Examining non-locality and quantum coherent dynamics induced by a common reservoir.

Chen GY, Chen SL, Li CM, Chen YN - Sci Rep (2013)

The original LG inequality for as a function of time.The blue-dotted, dashed, and solid curves represent the results of the observables Q = Q1 = /1, 0〉 〈1, 0/, Q = Q2 = /1, 0〉 〈1, 0/ + /0, 0〉 〈0, 0/, and Q = Q3 = 1–2 /0, 1〉 〈0, 1/, respectively. In plotting this figure, the initial state is assumed to be /1, 0〉.
© Copyright Policy - open-access
Related In: Results  -  Collection

License
Show All Figures
getmorefigures.php?uid=PMC3753592&req=5

f3: The original LG inequality for as a function of time.The blue-dotted, dashed, and solid curves represent the results of the observables Q = Q1 = /1, 0〉 〈1, 0/, Q = Q2 = /1, 0〉 〈1, 0/ + /0, 0〉 〈0, 0/, and Q = Q3 = 1–2 /0, 1〉 〈0, 1/, respectively. In plotting this figure, the initial state is assumed to be /1, 0〉.
Mentions: Normally, the LG inequality is applied to a macroscopic object to verify the property of macroscopic realism. Here, we wish to make use of it as a tool to check the quantumness (quantum coherent dynamics) during the superradiant process. By choosing t1 = t2 = t with the initial state being in /1, 0〉, we apply the original LG inequality in Eq. (12) to examine the quantumness in the two-emitter SR scenario. If we choose Q = Q1 = /1, 0〉 〈1, 0/ as our observable, there is no violation of LGQ(t) as shown by the blue-dotted curve in Fig. 3. This coincides with our intuition: the decay of the state /1, 0〉 is a monotonically decreasing function. However, if we choose Q = Q2 = /1, 0〉 〈1, 0/ + /0, 0〉 〈0, 0/, i.e. the excitation is not in the second emitter, the red-dashed curve shows the violation of in the early stage of the time domain. We also plot in Fig. 3 the result of Q = Q3 = 1–2 /0, 1〉 〈0, 1/. One can see that the maximum of the violation is enhanced. The analytical results of LQ(t) can also be worked out. For instance, the expression of is where .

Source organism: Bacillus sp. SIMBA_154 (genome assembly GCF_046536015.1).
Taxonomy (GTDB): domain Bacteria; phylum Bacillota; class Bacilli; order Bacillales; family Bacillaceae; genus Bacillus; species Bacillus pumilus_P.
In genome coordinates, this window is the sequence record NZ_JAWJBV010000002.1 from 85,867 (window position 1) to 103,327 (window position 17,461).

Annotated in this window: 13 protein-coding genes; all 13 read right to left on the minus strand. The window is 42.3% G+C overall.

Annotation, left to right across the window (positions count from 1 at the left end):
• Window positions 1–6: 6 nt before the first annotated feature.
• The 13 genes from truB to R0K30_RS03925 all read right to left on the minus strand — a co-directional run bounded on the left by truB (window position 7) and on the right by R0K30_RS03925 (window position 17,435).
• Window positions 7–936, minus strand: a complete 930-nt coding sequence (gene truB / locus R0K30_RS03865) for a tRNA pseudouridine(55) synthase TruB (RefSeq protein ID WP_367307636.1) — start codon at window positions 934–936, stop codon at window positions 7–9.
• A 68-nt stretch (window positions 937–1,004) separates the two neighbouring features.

Bottom Line: Here, we propose to use the steering inequality to examine the non-locality induced by a common reservoir.Compared with the Bell inequality, we find that the steering inequality has a better tolerance for examining non-locality.In view of the dynamic nature of the entangling process, we also propose to observe the quantum coherent dynamics by using the Leggett-Garg inequalities.

View Article: PubMed Central - PubMed

Affiliation: Department of Physics, National Chung Hsing University, Taichung 402, Taiwan.

ABSTRACT
If two identical emitters are coupled to a common reservoir, entanglement can be generated during the decay process. When using Bell's inequality to examine the non-locality, however, it is possible that the bound cannot be violated in some cases. Here, we propose to use the steering inequality to examine the non-locality induced by a common reservoir. Compared with the Bell inequality, we find that the steering inequality has a better tolerance for examining non-locality. In view of the dynamic nature of the entangling process, we also propose to observe the quantum coherent dynamics by using the Leggett-Garg inequalities. We also suggest a feasible scheme, which consists of two quantum dots coupled to nanowire surface plasmons, for possible experimental realization.

Show MeSH
Related in: MedlinePlus